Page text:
My brush with panic occurred about a mile or so from the Half Dome Trail. When we reached the sign for Half Dome trail, we had six miles behind us, two miles ahead and a lot of will to persevere. We wanted to make it to the top! But, I admit, as I began to get clearer views of the summit, I began to realize how daunting a task that would be. Because I looked up and this is what I saw...

The trail leads up to a place where two rangers are stationed. The rangers check each hiker for their Half Dome cable permit before allowing them to continue on the trail. After having ours checked, Andy and I moved forward on the "trail," which quickly evolves into a very steep ascent up some crudely carved steps. They are so steep and narrow that only one hiker can pass at a time, which means you have to step aside and allow others to pass. Fortunately, I'd learned my lesson about looking around on our misadventure on the granite wall, so I kept my head down and focused on each step. Fortunately, I was able to ascend this section of the summit trail without incident. That, in itself, was really an accomplishment for someone scared of heights. I heard many people say that they thought the steps harder than the cables. I, however, completely disagree. And here's why...

This picture was taken at the top of the "stairs" leading up to Half Dome. The little line you see cutting through the middle of the granite wall are people on the cables that lead to the summit. This was the point where I said to Andy, "I'm not going to be able to do that," and, thankfully, he didn't pressure me. Of course, I did have to walk closer and at least see what these cables were all about.

At the base of the cables, there's a pile of gloves (which I wish I had taken a picture of!) The gloves are for people like me, who have no idea what they're doing. The metal cables basically have to be ascended with gloves that have a rubber grip. Andy had brought some leather work gloves for himself, but even those were too slick for the cables. Up the wall, metal rods have been drilled into the rock in parallel. Wooden slats are laid across the rock, between the metal rods, making a "stair," if you can even call it that. The trick to ascending the cable route, is to hold onto the cable with your hands and walk your feet up the rock from wooden slat to wooden slat. The bottom few integrals didn't look too daunting, so I decided that I needed to at least experience a few steps of the Half Dome cable route. Actually, I made it up twelve (out of sixty) of the steps, before I began to breathe really heavily and I knew it was time for me to stop. I went down on the left (as you're supposed to) with Andy helping me from behind. Even though I wish I could have seen the top of Half Dome, I don't regret turning back at this point. The reason is because people do panic in the middle of the cable route and get stuck there for quite some time. This endangers everyone else on the route. Some climbers get frustrated and ascend or descend on the outside of the cable route (which I saw Andy do on a couple of steps, and I was scared for him!) in order to bypass the frozen climbers. There were many people who came off the cable route voicing their frustration over those climbers. I decided not to add to the number of already-panicked people on the cables, so I found a good place to sit in the sun while Andy, my brave husband, went all the way to the top. He took all of these shots from the summit and then on his descent. So proud of you, baby!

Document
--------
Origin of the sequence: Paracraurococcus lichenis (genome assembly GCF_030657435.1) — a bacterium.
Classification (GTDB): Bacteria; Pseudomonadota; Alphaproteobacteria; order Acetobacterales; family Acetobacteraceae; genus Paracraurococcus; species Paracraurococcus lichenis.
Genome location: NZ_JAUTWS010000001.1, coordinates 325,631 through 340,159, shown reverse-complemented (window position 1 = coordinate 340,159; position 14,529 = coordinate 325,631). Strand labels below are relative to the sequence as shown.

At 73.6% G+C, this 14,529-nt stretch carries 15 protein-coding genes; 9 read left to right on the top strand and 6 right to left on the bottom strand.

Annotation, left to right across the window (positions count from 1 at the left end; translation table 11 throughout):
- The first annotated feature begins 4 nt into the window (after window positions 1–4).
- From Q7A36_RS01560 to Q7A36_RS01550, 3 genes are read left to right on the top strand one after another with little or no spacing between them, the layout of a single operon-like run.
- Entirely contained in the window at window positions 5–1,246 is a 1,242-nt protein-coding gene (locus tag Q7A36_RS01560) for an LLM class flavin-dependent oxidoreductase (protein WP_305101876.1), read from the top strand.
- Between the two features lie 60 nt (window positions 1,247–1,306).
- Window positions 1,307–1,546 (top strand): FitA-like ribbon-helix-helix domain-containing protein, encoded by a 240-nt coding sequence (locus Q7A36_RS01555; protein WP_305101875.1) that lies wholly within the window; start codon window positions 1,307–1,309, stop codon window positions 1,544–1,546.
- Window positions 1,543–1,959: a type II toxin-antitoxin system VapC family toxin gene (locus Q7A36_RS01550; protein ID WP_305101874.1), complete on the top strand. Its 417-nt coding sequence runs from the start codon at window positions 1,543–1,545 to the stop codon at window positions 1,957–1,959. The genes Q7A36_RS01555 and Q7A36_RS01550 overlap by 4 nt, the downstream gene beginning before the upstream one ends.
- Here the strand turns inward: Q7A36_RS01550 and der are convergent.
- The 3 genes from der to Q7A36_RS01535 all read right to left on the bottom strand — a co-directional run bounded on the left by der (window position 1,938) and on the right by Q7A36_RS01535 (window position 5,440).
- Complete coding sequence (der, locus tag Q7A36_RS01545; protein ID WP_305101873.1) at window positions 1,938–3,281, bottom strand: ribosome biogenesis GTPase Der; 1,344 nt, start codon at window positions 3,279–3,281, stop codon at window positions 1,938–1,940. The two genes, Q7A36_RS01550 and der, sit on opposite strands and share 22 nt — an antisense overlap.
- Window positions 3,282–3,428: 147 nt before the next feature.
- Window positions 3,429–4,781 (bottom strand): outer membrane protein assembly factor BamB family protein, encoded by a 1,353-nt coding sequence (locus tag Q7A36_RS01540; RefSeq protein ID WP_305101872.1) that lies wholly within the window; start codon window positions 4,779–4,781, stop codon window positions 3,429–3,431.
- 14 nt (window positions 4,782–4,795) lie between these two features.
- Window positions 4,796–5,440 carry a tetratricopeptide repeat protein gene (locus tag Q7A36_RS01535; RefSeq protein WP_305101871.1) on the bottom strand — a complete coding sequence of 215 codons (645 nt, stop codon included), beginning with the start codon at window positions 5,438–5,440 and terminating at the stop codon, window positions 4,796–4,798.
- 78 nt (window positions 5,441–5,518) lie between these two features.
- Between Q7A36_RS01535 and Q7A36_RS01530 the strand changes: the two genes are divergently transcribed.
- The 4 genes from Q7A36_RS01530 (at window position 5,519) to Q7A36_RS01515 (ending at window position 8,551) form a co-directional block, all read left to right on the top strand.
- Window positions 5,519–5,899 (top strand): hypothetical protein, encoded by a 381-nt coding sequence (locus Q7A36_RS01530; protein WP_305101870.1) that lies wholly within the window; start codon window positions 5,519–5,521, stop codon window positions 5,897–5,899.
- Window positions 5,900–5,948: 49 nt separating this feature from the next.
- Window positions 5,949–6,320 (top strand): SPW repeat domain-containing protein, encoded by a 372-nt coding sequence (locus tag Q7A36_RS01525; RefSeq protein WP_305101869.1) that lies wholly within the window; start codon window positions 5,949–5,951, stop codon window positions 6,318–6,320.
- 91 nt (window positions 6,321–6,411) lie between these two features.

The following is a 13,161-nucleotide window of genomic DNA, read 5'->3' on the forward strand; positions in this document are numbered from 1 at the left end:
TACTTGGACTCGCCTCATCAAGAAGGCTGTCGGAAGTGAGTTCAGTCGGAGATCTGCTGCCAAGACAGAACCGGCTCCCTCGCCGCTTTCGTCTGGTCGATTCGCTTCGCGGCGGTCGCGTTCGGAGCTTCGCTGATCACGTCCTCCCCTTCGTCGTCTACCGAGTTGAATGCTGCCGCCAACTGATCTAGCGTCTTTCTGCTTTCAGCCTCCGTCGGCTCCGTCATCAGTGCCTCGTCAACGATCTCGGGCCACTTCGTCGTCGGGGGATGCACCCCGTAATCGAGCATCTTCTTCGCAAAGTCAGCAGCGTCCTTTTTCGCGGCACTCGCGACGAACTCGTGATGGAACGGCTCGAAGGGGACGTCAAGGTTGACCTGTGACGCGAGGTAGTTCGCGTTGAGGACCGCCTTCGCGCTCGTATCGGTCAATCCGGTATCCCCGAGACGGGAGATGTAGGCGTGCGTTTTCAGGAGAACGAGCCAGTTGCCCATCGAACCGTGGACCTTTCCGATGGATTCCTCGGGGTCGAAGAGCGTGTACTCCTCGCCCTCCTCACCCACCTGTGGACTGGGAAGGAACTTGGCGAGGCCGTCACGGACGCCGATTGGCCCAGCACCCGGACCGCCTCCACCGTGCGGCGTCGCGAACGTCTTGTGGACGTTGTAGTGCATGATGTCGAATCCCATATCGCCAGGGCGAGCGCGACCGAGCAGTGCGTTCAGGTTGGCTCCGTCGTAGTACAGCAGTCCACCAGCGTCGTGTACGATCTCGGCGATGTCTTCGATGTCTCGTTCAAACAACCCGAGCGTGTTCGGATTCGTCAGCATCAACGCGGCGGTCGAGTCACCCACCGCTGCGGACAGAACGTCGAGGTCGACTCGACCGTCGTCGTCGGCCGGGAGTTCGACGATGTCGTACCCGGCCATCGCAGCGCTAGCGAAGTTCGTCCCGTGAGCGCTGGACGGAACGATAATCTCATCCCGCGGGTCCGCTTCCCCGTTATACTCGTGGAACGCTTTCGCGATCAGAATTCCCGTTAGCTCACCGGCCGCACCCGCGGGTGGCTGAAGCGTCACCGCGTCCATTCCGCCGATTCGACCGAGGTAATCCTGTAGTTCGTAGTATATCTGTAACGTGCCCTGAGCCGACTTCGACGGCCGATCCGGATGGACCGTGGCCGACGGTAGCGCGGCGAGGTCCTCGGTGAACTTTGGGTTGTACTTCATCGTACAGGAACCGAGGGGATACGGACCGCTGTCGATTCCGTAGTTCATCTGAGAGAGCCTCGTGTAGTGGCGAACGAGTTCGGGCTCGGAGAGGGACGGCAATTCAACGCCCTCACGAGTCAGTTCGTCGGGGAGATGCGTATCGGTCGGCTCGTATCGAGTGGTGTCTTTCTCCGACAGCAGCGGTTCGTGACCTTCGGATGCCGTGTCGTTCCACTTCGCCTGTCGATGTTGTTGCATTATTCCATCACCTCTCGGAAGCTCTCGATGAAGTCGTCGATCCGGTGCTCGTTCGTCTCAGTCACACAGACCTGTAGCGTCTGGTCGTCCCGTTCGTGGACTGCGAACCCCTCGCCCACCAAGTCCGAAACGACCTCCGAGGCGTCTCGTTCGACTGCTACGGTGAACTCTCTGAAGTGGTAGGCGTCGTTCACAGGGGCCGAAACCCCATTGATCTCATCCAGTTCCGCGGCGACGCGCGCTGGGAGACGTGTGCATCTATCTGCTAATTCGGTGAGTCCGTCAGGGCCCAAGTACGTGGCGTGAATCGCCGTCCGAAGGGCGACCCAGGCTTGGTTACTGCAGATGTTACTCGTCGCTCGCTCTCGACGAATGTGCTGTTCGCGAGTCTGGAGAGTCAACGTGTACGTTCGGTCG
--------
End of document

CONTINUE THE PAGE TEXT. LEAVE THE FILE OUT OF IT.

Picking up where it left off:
This is one of my favorite pics from the whole trip.

Yosemite Valley from the top.

Andy said that even though he complained a lot about the hike, once he got to the top, it was all worth it!

I was one of the those little dots down there, waiting for Andy to come back down. I had binoculars with me, so I saw his descent from there. It's really interesting, though, to see his perspective...

Andy kept our "foot picture" thing going on his own. :)

Victorious! (And you can see the glove pile!)

It took Andy a little over and hour to get to the summit and back. I watched the majority of the time through my little binoculars. Something about watching your husband dangle from the side of a mountain makes you really happy to see him when he gets back!

After conquering Half Dome, we stopped and finished our turkey wraps and took a few more pics before heading back down.

This is kind of a "profile" of Half Dome, if you will. The ascent to the far right is the "step" part of the trail, which I made it up, then the "dip" in the middle is where the cable route begins (and where I stopped). Andy climbed to the top left part of the mountain.

One last shot with the Half Dome trail sign and we were on our way.

On the way down, my knees started to ache with a fierceness. Also, my blood sugar took a plunge. We had already eaten all of our turkey wraps and most of our summer sausage and cheese. For a quick boost, Andy made me eat one of his Powerbar gels, which tasted so gross, but it got the job done.

Nevada Falls was really beautiful on the way back down in the afternoon light.

Vernal Falls

View of the Mist Trail from the top of Vernal Falls

Heading back down the Mist Trail.

Andy, already weary, and about to get wet.

Double rainbow all the way!

Surprisingly, as tired as we were, it only took us about three and a half hours to arrive back at Camp Curry, where we showered and feasted on cheeseburgers before returning back to our campground. We were so exhausted that when I was standing in line for the cheeseburgers, I thought my legs might collapse. But the 'venture was well worth it! I hope you agree. :)

Thursday, August 11, 2011